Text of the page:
- Posted by Andrew Bergen
- On March 6, 2018
- Board Chair Role, Board Leadership
In the most recent edition of the Harvard Business Review, author Stanislav Shekshnia has written an article titled, “How to Be a Good Board Chair.”* He bases his findings on the results of interviews with many current and former chairs of large corporations. It’s worth the read. He makes 8 points about what makes for a good chair and includes many real-life stories which illustrate his points.
The sub-title of his article is “The Key is to Remember You’re Not the CEO.” Wise words – and reflective of an easy trap in which board chairs can become ensnared. His words remind me of one of my first board experiences. I was a relatively young man at the time, and inexperienced in board work. I viewed the board as being ‘super-managers’, or, as John Carver would say, ‘management one step up.’ This same mentality crossed over into how all of us on the board viewed the role of the chair. If we were all ‘super-managers.’ then the chair must be the chief of all.
After a couple of years on this board, I was selected to be the vice-chair and I became privy to a practice that the CEO and Board Chair had been engaged in for the past several years. Once a month, a week prior to the board meeting, the CEO would invite the chair and vice-chair to her office and walk through the agenda of the meeting. We saw our role as board officers, to fully understand the CEO’s point of view, plan for how to navigate the conversation in the meeting, and help the CEO arrive at the decisions that were most beneficial for her.
Looking back, I realize what an unhealthy practice that is. We might as well not have had a board. We could have just elected a chair who would pretend to be the CEO, rubber stamp CEO decisions and let the organization carry on.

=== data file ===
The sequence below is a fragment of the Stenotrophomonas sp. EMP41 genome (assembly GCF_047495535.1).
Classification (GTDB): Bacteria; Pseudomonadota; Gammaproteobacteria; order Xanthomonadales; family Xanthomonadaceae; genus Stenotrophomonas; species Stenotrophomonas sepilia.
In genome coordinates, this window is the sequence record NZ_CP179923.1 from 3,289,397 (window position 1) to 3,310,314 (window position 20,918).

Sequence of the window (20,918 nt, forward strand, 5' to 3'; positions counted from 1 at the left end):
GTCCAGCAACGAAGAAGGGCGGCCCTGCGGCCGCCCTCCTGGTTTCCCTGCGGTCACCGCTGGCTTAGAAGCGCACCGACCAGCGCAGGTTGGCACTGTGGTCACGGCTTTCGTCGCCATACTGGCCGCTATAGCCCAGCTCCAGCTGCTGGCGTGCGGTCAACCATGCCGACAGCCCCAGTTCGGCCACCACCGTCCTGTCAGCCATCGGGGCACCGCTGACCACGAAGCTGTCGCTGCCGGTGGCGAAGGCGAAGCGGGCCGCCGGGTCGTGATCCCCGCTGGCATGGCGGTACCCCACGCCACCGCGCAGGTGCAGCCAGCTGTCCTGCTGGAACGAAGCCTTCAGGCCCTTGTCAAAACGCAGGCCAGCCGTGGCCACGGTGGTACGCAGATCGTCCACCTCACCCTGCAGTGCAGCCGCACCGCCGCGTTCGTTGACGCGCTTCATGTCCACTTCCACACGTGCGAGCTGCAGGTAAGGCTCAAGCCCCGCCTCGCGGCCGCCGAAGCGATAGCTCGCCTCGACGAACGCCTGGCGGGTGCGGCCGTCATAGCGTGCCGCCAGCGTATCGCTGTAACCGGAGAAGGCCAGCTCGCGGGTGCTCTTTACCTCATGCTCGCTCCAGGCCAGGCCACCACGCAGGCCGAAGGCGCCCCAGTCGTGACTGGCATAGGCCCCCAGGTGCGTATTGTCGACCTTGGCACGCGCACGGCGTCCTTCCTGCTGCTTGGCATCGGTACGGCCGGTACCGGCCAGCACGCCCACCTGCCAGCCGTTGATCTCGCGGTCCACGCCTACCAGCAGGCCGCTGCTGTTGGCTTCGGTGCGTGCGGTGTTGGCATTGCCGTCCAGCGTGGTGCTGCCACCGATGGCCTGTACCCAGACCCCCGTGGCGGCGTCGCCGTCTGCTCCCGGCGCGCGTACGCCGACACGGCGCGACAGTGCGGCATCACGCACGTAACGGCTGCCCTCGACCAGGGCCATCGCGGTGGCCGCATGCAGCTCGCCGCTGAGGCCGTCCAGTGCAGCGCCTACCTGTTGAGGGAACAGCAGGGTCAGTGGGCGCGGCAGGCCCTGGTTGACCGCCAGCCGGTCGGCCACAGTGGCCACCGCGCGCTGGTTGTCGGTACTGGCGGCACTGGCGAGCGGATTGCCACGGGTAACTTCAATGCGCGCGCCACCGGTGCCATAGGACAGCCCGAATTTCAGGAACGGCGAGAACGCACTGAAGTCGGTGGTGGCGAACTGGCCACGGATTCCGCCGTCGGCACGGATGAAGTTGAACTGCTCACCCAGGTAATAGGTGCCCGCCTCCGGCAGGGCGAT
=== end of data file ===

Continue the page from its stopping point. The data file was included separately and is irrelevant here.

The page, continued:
A healthier perspective would be for the board, first of all, to view itself not as ‘management one step up.’ but ‘ownership one step down.’ The board stands in on behalf of those who morally, if not legally, own the organization. The board’s role, then, is to understand the values and perspectives of this ownership and ensure those are reflected in the policies which direct and control the organization to achieve the appropriate results and avoid unacceptable circumstances.
If a board were to take that position, it would naturally follow that the board chair is not the de facto CEO, but rather a servant leader for the board. The chair’s role would decidedly NOT be to instruct the CEO, interpret board discussion for the CEO, or be the CEO’s advocate at the board table. The chair’s role instead would be to ensure the board follows its own processes consistently, to ensure that meeting agendas are appropriately structured to keep the board focussed on its own work (not the CEO’s), and, as described by Shekshnia, to help all other board members succeed in their role as owner representatives.
*(Shekshnia, Stanislav. “How to Be a Good Board Chair.” Harvard Business Review March-April, 2018: 96-106.)